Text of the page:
I was trained in Relational Psychodynamic Psychotherapy, which is a method of treatment grounded in depth psychology, interpersonal neurobiology, and the sacredness of the therapeutic relationship. Fundamentally, I believe what has been broken in relationship must be healed in relationship, and this primary belief impacts all other aspects of the therapeutic experience. Though I use other modalities as well, psychodynamic psychotherapy is the foundational pillar of my work as a therapist.

— Amelia Hodnett, Licensed Clinical Mental Health Counselor Associate in Seattle, WA
 

explore childhood issues understand defense mechanisms

— Martin Keller, Psychologist in Phoenix, AZ

Psychodynamic therapy is a form of therapy that recognizes that much of what we do occurs for reasons that are outside of our awareness. Through the openness and intimacy of a therapeutic relationship, we get to know ourselves better. As this occurs we become more able to embrace the entirety of who we are and feel less encumbered by shame and avoidance. The more connected we are with ourselves, the more we are able to engage with the people and experiences in our lives.

— Mona Kumar, Psychologist in Pasadena, CA
 

Psychodynamic theory is part of the foundation of my work with clients. I use the psychodyanamic lens to explore how childhood issues and trauma are affecting my clients sense of self and their relationships with others and the world around them.

— Margarita Prensa, Licensed Marriage & Family Therapist in New York, NY

Similar to CBT, I have been trained at the graduate and post graduate levels on the uses and applications of psychodynamic therapy.

— Kevin Taylor, Licensed Clinical Social Worker in forest hills, NY
 

I believe that life experiences and the meaning that we both consciously and unconsciously assign to them can be explored in therapy to help clients live a life that is intentional and grounded. This includes identification and exploration of attachment styles, childhood and adolescent experiences, dreams, fears, and hopes.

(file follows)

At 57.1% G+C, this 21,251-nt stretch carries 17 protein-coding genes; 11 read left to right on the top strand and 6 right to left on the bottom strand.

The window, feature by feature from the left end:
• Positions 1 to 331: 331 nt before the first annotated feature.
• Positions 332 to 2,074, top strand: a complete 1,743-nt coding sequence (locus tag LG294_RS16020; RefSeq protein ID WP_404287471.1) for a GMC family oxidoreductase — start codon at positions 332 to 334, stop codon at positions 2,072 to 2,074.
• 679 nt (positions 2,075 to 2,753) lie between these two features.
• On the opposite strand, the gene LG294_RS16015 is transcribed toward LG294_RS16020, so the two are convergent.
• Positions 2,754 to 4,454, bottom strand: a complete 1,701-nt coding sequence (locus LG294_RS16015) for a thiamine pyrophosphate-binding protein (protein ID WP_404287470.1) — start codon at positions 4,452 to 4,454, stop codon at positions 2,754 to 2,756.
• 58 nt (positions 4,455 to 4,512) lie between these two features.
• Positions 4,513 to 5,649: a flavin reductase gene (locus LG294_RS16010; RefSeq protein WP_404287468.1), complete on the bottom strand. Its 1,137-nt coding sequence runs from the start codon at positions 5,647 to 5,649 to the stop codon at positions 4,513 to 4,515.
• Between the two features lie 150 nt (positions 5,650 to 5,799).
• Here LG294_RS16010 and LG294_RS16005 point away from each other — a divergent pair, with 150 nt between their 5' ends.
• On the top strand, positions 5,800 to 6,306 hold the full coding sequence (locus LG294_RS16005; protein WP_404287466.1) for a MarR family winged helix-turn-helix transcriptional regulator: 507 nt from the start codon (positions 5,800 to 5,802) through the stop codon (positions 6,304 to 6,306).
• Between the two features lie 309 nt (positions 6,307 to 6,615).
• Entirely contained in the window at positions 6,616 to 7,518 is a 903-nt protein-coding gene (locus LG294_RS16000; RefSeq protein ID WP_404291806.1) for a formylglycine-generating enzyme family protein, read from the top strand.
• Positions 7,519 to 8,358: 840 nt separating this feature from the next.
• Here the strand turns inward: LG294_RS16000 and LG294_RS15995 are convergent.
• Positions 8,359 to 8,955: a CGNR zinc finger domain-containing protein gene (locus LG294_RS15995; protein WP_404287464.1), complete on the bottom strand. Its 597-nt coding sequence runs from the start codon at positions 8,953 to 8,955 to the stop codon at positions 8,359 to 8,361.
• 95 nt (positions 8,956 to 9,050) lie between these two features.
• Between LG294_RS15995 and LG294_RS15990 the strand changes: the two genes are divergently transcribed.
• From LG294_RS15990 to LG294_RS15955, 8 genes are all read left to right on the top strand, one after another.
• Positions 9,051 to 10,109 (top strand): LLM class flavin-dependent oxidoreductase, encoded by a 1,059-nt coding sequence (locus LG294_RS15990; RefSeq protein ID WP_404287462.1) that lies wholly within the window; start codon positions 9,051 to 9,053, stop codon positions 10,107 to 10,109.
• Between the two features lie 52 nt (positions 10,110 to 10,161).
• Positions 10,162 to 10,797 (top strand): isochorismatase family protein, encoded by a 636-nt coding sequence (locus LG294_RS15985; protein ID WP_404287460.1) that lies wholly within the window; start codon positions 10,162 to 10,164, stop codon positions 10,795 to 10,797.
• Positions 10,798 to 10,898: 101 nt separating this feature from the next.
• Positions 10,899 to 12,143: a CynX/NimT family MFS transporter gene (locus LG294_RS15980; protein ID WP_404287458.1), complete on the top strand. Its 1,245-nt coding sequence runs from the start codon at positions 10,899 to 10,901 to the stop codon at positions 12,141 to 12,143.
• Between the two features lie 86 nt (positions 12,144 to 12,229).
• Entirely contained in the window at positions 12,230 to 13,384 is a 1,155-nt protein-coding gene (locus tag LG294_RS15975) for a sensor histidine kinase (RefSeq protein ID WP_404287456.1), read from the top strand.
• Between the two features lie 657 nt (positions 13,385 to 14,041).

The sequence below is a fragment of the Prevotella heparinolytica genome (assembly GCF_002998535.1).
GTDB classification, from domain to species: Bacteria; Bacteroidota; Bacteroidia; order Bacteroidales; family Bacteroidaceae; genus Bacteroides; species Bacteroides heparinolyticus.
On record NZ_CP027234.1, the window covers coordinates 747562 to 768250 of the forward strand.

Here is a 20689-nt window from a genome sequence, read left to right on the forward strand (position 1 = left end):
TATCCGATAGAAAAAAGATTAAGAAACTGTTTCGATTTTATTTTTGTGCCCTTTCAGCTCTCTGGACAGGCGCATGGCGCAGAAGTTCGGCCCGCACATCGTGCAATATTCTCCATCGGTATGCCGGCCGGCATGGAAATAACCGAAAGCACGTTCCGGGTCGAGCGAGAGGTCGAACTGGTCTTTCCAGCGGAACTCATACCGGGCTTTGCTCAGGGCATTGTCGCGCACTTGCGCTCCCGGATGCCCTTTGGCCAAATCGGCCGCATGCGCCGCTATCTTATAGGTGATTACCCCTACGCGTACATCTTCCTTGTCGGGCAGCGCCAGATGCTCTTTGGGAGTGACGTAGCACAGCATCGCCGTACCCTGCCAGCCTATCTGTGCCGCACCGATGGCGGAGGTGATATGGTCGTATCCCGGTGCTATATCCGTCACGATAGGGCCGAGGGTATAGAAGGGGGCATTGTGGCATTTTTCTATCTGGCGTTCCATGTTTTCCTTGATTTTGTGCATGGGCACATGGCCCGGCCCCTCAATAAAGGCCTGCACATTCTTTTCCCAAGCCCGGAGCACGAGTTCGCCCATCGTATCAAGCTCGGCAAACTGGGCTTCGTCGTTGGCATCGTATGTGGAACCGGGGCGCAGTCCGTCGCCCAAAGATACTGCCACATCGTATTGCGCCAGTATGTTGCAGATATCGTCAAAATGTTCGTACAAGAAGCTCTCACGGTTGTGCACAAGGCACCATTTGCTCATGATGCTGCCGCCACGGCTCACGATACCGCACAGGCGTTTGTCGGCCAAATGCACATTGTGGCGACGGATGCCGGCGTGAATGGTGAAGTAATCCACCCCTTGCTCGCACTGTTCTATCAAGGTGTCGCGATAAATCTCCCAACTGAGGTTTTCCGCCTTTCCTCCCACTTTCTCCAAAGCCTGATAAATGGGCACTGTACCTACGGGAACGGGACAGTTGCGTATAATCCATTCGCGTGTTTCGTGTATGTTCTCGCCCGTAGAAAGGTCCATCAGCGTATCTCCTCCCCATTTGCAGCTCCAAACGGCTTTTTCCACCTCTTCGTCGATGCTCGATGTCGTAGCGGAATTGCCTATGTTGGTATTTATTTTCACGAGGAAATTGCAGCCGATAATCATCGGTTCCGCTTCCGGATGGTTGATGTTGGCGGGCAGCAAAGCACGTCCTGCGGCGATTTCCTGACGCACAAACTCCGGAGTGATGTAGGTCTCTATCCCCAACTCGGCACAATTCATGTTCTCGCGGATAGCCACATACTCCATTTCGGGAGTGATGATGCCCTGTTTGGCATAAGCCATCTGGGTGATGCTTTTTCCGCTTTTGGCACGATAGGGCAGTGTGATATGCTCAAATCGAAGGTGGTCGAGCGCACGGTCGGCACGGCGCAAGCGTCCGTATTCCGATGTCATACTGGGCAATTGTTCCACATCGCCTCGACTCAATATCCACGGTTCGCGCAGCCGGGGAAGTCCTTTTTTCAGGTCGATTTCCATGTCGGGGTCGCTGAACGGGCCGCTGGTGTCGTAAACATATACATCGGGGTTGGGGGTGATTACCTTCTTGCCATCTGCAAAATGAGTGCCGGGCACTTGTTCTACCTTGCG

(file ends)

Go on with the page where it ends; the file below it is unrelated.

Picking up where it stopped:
— Allison Jensen, Licensed Professional Counselor in Chicago, IL

Sometimes a cigar is just a cigar. But it is also true that we are largely ruled by our unconscious. Let's spend time understanding a bit of how you got to be who you are, with compassion and trust that you have done the best you could. And courage to know where your choices are going forward. Examining your past is not about blame or excuses, but about acceptance of what has been and creative awareness of personal growth going forward.

— christine loeb, Licensed Marriage & Family Therapist in Encino, CA
 

I have completed a two year advanced graduate fellowship in psychodynamic therapy from the Wright Institute in Los Angeles.

— Emily Rosen, Psychotherapist in Glendale, CA

Psychodynamic psychotherapy is a form of therapy that promotes self-expression and insight through a variety of techniques.

— Jaqueline Oliveira Baroni, Addictions Counselor in University Place,, WA
 

My primary orientation is rooted psychodynamic therapy. I believe that past relationships, especially those with early attachment figures, shape current relationships; both with the self and with others.

— Eryn Healy, Licensed Clinical Social Worker

Insight can be a powerful conduit for gaining self-awareness of more unconscious, hidden parts of the self. Although behavior in and of itself can be an effective focus on therapy; it is not the only focus.

— Brittney George, Licensed Professional Counselor in , VA